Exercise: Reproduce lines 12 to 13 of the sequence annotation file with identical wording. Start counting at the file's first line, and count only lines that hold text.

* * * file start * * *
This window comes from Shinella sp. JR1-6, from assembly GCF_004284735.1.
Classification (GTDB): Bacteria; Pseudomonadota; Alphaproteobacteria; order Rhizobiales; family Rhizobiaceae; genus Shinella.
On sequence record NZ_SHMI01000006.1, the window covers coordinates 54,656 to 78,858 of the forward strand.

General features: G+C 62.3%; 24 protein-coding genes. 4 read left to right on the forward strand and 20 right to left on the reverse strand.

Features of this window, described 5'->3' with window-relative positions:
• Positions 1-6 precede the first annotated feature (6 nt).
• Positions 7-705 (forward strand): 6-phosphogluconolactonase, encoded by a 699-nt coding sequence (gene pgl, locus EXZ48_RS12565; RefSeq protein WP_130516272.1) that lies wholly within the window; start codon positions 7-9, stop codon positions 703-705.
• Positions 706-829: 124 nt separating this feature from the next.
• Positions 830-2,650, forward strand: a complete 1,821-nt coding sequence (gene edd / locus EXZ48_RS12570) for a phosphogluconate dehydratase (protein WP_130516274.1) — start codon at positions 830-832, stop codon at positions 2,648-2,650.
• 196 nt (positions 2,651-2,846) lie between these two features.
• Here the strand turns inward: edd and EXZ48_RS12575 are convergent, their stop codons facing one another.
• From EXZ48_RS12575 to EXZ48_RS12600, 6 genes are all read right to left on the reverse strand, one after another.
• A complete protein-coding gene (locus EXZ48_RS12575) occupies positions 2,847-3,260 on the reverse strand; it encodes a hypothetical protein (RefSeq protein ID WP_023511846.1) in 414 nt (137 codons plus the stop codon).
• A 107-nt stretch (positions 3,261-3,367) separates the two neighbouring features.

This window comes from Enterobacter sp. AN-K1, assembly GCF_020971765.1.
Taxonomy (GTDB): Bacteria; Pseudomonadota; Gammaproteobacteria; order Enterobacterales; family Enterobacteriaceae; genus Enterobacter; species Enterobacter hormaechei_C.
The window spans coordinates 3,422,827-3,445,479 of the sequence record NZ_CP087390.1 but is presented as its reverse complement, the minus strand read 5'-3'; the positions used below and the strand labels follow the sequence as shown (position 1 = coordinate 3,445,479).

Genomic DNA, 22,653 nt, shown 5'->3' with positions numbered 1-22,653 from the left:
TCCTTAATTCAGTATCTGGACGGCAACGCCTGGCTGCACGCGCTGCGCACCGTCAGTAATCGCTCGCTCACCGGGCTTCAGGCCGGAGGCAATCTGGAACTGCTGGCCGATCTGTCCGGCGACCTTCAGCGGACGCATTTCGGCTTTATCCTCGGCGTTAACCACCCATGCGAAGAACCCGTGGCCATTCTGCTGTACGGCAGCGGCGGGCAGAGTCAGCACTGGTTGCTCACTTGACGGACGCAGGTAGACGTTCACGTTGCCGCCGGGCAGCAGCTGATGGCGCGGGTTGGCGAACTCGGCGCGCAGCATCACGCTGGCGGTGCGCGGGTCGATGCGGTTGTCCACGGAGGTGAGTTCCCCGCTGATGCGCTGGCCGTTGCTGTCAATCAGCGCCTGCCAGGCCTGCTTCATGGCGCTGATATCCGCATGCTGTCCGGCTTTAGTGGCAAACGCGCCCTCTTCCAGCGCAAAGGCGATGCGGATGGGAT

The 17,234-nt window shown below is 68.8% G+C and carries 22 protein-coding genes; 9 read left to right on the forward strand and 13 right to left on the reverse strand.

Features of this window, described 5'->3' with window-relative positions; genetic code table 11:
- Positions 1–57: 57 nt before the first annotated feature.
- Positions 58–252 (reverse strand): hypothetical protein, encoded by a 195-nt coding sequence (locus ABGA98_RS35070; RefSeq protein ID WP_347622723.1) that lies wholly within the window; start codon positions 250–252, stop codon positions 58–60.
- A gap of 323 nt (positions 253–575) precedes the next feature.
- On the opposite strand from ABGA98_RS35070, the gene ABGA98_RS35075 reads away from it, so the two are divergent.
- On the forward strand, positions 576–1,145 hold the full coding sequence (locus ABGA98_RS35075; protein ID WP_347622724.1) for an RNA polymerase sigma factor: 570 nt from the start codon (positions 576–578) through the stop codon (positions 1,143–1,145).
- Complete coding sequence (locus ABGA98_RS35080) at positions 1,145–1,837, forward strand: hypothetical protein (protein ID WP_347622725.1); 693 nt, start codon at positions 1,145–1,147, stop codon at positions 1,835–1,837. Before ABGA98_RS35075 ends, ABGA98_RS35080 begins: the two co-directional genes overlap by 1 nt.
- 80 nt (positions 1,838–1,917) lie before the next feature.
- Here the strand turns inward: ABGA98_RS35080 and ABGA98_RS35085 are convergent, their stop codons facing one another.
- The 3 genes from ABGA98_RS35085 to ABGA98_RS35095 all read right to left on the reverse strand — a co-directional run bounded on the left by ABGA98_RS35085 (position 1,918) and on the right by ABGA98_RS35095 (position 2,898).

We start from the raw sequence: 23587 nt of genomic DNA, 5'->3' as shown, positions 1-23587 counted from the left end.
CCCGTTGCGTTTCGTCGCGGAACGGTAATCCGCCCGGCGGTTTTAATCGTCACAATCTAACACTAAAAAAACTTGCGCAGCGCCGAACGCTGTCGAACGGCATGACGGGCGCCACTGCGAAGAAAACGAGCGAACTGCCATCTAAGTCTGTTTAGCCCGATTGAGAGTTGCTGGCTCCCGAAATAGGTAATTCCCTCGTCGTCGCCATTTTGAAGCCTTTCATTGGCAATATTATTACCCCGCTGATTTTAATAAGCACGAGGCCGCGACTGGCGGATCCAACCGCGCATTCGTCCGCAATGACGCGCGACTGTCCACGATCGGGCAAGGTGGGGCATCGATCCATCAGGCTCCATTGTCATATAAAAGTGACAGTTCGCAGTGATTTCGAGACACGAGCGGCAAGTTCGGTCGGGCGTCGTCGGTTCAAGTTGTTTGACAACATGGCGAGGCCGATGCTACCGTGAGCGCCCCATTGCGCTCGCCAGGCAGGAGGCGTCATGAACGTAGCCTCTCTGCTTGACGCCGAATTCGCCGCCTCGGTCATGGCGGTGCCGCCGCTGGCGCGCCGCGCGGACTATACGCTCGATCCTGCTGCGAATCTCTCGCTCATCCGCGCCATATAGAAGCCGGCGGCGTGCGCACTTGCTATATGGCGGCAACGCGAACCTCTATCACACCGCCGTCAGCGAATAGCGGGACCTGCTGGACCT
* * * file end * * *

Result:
• From EXZ48_RS12575 to EXZ48_RS12600, 6 genes are all read right to left on the reverse strand, one after another.
• A complete protein-coding gene (locus EXZ48_RS12575) occupies positions 2,847-3,260 on the reverse strand; it encodes a hypothetical protein (RefSeq protein ID WP_023511846.1) in 414 nt (137 codons plus the stop codon).